Sitting here just two short weeks into the new year I found myself reflecting on New Year’s Eve, when people all over the U.S. rang in the new year with various traditions. My family, for example, made a large pot of black-eyed peas and fried hog jowl to bring us lots of luck. Many people celebrate the coming year with a glass of champagne and a toast. Couples rang in the New Year with a kiss from their significant other at the stroke of midnight. For many people, watching the ball drop in Times Square as they count down the final ten seconds is a tradition in and of itself. Everyone hopes for success and luck in the new year, so we, like people in countries all over the world, combine unique traditions with personal resolutions as a foolproof recipe for guaranteed results.
These are some of the more common traditions in the United States, but what traditions do people observe around the world? What superstitions or beliefs are observed in other countries?
Where the Western Common Era calendar is used, New Year’s falls on January first. Where other calendars are used, such as the Islamic calendar in the Middle East and parts of Asia, the New Year is recognized as taking place in March. The Chinese New Year falls on a different date in January or February each year (for 2014, it takes place on January 31).
Regardless of the time of year, traditions are unique to a country’s culture and current circumstances. In the Netherlands, it is common to make a bonfire in the street out of your Christmas tree to welcome in the New Year. In Germany, people enjoy predicting the future by melting small pieces of lead in a small spoon held over a candle and then dropping the pieces in cold water. Based on the shape of the hardened metal, futures are revealed.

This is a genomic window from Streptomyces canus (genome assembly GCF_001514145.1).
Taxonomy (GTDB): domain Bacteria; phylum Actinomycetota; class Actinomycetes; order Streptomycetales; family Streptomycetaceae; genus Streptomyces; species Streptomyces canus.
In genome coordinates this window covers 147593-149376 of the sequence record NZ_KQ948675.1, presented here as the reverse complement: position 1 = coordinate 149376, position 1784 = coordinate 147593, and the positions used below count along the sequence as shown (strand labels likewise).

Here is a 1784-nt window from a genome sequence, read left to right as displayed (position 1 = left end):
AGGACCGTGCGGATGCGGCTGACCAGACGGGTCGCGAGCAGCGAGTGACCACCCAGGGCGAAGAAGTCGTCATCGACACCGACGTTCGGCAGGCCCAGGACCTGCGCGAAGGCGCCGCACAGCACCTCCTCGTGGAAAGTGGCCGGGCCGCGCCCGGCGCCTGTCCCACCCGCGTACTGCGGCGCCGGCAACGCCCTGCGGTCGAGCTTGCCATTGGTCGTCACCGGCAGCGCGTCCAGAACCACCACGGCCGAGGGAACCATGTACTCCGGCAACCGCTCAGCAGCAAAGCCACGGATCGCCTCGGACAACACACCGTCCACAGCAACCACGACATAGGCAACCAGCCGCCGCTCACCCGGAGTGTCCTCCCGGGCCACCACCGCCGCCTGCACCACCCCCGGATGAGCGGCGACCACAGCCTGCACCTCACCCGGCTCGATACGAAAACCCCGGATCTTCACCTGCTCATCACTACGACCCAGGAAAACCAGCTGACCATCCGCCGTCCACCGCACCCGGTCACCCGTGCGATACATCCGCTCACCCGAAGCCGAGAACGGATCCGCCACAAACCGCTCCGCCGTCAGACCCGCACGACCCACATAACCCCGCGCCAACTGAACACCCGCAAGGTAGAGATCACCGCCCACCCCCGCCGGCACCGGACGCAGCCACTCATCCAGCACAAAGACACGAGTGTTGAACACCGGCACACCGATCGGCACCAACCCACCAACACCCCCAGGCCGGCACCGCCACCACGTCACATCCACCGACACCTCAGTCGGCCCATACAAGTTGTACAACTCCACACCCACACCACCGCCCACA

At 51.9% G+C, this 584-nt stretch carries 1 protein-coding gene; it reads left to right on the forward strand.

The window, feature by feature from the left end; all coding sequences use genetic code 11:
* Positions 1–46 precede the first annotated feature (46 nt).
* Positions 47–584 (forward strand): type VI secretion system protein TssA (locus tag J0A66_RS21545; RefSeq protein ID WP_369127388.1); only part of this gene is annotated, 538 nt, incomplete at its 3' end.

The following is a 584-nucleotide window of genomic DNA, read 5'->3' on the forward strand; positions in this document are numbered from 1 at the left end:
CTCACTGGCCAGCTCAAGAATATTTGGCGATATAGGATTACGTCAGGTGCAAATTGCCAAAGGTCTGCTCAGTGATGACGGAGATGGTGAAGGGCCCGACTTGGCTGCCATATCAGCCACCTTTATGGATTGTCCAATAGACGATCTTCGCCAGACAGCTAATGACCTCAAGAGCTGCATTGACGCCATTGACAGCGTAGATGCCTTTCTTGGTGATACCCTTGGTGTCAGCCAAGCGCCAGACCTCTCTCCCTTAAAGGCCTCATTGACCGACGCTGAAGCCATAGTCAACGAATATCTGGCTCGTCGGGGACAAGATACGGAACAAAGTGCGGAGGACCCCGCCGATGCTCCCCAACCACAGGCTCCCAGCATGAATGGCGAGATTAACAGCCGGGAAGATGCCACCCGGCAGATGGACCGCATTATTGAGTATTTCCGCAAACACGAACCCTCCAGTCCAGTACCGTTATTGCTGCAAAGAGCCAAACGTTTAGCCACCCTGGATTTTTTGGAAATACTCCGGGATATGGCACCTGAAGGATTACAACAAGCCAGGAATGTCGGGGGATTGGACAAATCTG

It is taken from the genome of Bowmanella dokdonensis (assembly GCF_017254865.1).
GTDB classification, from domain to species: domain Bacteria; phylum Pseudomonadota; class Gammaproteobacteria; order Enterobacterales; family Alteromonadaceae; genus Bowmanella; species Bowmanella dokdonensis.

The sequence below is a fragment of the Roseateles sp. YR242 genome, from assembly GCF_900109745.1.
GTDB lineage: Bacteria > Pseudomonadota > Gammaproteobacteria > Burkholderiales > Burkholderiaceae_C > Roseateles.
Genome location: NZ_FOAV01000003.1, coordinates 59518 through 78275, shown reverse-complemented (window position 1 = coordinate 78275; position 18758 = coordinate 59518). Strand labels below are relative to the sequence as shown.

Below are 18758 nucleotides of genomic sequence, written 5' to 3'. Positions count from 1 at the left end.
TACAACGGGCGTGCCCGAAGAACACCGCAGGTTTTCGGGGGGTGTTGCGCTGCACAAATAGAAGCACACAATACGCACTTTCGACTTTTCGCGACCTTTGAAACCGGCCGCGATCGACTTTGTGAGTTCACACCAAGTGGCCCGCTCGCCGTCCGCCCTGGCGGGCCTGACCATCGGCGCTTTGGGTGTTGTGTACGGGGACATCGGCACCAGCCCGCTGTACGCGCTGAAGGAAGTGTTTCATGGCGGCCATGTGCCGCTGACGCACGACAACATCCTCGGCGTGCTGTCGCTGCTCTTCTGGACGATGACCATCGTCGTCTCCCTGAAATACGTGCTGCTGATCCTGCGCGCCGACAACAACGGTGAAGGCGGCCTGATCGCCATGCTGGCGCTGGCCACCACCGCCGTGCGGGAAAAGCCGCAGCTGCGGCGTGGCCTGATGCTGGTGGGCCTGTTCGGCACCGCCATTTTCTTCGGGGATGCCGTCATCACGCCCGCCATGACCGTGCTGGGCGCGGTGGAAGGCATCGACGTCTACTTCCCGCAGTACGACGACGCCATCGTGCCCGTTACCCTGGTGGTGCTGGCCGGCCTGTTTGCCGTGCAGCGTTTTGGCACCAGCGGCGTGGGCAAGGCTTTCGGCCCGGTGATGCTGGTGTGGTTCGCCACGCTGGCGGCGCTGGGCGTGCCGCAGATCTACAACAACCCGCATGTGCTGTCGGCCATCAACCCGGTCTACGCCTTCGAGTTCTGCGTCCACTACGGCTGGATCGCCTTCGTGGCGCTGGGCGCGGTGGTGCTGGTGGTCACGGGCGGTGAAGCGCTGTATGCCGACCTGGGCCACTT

In many parts of Latin America and Spain, it is a tradition to eat twelve grapes at midnight to have luck for the twelve months of the coming year. In both Peru and Colombia, if you hope to travel in the upcoming months, you would do well to run around the block with your suitcase. Of course you will probably need some money to travel, so make sure you put on some yellow underwear before you set off for your trip, and if you want double the luck, wear it inside out.
In Japan, dried beans are scattered throughout the house in each room to chase away evil spirits, and Buddhist temple bells are rung 108 times (for the number of beads on a Buddhist rosary). The bell ringing is often watched televised and is similar to Americans watching the ball drop in New York’s Times Square on New Year’s Eve.
These are only a few of the many New Year’s traditions found throughout the world. I’d love to hear yours! Do you have a favorite New Year’s tradition? Let us know in the comments below.